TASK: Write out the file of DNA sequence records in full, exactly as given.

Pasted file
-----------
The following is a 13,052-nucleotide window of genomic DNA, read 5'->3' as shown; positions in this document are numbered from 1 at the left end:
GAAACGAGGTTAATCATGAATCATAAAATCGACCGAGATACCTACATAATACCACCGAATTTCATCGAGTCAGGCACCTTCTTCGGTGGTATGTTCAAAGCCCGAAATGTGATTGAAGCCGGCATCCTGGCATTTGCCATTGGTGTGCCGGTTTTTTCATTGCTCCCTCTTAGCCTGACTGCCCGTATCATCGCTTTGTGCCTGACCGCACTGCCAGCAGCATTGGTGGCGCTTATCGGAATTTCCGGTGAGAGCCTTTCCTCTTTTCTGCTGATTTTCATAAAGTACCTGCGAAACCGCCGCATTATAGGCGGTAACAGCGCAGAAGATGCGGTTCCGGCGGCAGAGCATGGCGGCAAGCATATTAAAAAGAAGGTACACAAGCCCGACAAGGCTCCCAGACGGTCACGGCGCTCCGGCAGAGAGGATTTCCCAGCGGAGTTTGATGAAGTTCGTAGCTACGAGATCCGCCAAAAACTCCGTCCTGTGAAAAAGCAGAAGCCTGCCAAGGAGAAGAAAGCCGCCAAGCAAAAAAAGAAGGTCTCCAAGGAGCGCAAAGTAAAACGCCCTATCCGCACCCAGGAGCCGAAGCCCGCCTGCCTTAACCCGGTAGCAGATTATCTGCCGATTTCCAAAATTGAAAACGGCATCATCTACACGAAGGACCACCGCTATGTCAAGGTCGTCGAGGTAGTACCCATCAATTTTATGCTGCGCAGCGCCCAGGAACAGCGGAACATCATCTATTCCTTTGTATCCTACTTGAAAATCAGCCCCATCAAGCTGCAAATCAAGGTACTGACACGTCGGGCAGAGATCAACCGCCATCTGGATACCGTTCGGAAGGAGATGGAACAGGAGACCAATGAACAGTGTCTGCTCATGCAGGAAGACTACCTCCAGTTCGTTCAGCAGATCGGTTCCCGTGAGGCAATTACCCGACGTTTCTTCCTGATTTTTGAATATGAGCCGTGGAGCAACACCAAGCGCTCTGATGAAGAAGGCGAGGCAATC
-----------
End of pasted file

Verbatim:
The following is a 13,052-nucleotide window of genomic DNA, read 5'->3' as shown; positions in this document are numbered from 1 at the left end:
GAAACGAGGTTAATCATGAATCATAAAATCGACCGAGATACCTACATAATACCACCGAATTTCATCGAGTCAGGCACCTTCTTCGGTGGTATGTTCAAAGCCCGAAATGTGATTGAAGCCGGCATCCTGGCATTTGCCATTGGTGTGCCGGTTTTTTCATTGCTCCCTCTTAGCCTGACTGCCCGTATCATCGCTTTGTGCCTGACCGCACTGCCAGCAGCATTGGTGGCGCTTATCGGAATTTCCGGTGAGAGCCTTTCCTCTTTTCTGCTGATTTTCATAAAGTACCTGCGAAACCGCCGCATTATAGGCGGTAACAGCGCAGAAGATGCGGTTCCGGCGGCAGAGCATGGCGGCAAGCATATTAAAAAGAAGGTACACAAGCCCGACAAGGCTCCCAGACGGTCACGGCGCTCCGGCAGAGAGGATTTCCCAGCGGAGTTTGATGAAGTTCGTAGCTACGAGATCCGCCAAAAACTCCGTCCTGTGAAAAAGCAGAAGCCTGCCAAGGAGAAGAAAGCCGCCAAGCAAAAAAAGAAGGTCTCCAAGGAGCGCAAAGTAAAACGCCCTATCCGCACCCAGGAGCCGAAGCCCGCCTGCCTTAACCCGGTAGCAGATTATCTGCCGATTTCCAAAATTGAAAACGGCATCATCTACACGAAGGACCACCGCTATGTCAAGGTCGTCGAGGTAGTACCCATCAATTTTATGCTGCGCAGCGCCCAGGAACAGCGGAACATCATCTATTCCTTTGTATCCTACTTGAAAATCAGCCCCATCAAGCTGCAAATCAAGGTACTGACACGTCGGGCAGAGATCAACCGCCATCTGGATACCGTTCGGAAGGAGATGGAACAGGAGACCAATGAACAGTGTCTGCTCATGCAGGAAGACTACCTCCAGTTCGTTCAGCAGATCGGTTCCCGTGAGGCAATTACCCGACGTTTCTTCCTGATTTTTGAATATGAGCCGTGGAGCAACACCAAGCGCTCTGATGAAGAAGGCGAGGCAATC